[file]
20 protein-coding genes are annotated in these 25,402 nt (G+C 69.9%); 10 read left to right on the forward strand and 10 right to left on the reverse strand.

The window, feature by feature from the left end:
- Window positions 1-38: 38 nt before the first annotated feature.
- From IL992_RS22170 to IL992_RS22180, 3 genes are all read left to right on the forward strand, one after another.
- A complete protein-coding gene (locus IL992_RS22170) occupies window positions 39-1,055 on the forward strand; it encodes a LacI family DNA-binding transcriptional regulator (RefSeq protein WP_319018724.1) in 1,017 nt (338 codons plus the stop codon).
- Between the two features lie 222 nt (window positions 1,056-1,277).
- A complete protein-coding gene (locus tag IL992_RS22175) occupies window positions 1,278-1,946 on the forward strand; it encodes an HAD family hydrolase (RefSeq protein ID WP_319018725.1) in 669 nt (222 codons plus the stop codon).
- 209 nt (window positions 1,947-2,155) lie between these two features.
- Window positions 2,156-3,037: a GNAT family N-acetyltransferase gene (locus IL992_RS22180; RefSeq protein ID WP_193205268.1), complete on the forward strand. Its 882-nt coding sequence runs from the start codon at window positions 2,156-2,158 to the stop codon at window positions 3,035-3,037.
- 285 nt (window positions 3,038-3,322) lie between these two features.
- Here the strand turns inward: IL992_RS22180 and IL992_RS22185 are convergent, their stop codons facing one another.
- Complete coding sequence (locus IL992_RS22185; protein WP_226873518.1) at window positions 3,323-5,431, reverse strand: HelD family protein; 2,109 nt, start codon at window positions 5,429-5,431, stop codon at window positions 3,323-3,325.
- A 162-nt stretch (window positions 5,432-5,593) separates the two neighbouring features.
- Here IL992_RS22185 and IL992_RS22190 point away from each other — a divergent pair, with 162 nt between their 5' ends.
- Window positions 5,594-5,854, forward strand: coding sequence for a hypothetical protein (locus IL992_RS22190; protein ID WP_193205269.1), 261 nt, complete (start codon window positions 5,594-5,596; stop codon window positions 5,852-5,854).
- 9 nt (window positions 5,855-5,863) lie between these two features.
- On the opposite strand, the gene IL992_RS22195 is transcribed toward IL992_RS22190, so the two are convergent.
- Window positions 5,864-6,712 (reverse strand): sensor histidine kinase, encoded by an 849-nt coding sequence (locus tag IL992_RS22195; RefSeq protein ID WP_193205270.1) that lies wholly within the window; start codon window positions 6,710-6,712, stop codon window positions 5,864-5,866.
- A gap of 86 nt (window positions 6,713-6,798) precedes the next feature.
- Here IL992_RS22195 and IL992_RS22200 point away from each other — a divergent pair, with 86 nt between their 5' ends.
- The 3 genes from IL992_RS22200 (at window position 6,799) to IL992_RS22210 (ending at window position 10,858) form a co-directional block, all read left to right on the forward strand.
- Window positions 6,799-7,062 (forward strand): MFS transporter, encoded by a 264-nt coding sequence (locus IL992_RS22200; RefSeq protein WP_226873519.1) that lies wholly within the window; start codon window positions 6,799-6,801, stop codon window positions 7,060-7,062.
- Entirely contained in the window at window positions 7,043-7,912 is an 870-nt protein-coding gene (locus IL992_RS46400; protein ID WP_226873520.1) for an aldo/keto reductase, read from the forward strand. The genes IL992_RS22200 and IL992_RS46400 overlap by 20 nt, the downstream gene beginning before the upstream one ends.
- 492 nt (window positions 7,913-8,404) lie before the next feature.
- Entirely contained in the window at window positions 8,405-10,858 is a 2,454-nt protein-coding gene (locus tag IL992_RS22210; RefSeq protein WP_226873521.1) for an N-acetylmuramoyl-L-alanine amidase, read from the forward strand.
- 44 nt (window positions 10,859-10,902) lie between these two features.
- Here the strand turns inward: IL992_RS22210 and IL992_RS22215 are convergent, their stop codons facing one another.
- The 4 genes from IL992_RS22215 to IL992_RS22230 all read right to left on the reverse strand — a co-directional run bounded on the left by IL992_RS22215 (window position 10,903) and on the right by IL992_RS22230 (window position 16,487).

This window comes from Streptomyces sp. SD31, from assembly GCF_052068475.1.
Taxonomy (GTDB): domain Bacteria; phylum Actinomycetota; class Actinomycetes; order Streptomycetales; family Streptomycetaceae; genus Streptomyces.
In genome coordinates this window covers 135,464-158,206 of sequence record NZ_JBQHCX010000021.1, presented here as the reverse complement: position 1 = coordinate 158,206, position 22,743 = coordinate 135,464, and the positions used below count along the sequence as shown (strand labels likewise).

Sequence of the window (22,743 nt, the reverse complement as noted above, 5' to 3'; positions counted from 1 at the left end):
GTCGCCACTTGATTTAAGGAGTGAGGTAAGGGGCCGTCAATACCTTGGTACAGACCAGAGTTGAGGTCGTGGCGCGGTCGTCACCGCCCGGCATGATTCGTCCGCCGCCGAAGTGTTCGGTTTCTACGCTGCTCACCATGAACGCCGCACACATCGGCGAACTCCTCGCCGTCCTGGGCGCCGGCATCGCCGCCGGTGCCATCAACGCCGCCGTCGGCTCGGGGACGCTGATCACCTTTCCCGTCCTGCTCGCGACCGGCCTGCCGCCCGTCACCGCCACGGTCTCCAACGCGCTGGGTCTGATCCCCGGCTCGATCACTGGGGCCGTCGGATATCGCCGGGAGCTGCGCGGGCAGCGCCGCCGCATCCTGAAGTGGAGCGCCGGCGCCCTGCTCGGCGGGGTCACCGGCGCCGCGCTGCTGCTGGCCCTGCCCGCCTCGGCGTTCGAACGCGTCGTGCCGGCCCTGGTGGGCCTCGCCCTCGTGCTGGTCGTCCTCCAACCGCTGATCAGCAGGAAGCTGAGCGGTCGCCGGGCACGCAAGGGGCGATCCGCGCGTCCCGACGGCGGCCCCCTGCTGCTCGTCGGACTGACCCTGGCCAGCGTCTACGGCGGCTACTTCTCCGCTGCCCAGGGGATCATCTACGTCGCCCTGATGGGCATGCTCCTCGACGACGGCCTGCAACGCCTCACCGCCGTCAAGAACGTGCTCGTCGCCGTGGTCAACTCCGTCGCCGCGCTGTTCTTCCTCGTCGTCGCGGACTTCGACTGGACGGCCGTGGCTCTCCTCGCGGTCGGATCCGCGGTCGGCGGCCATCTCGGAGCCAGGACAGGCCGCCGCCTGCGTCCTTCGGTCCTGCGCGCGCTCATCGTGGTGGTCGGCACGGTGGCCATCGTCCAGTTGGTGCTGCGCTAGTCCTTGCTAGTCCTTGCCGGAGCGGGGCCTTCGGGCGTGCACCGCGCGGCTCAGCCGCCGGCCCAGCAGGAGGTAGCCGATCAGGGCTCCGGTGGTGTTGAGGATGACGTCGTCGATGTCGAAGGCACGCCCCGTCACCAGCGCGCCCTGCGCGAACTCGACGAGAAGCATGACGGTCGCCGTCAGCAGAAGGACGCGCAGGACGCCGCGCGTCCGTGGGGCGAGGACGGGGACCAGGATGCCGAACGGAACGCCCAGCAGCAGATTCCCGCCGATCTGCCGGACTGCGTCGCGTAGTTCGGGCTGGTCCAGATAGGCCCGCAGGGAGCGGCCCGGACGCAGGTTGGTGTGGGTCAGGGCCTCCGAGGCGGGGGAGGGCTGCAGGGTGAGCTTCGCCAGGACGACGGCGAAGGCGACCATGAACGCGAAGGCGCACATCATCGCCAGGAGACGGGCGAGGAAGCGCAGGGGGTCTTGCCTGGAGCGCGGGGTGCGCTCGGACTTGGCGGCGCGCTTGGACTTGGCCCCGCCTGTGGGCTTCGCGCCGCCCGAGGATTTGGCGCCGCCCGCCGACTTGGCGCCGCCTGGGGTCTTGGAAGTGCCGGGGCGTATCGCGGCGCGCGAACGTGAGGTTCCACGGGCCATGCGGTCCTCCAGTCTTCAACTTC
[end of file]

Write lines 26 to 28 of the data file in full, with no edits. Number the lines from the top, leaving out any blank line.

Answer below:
- 44 nt (window positions 10,859-10,902) lie between these two features.
- Here the strand turns inward: IL992_RS22210 and IL992_RS22215 are convergent, their stop codons facing one another.
- The 4 genes from IL992_RS22215 to IL992_RS22230 all read right to left on the reverse strand — a co-directional run bounded on the left by IL992_RS22215 (window position 10,903) and on the right by IL992_RS22230 (window position 16,487).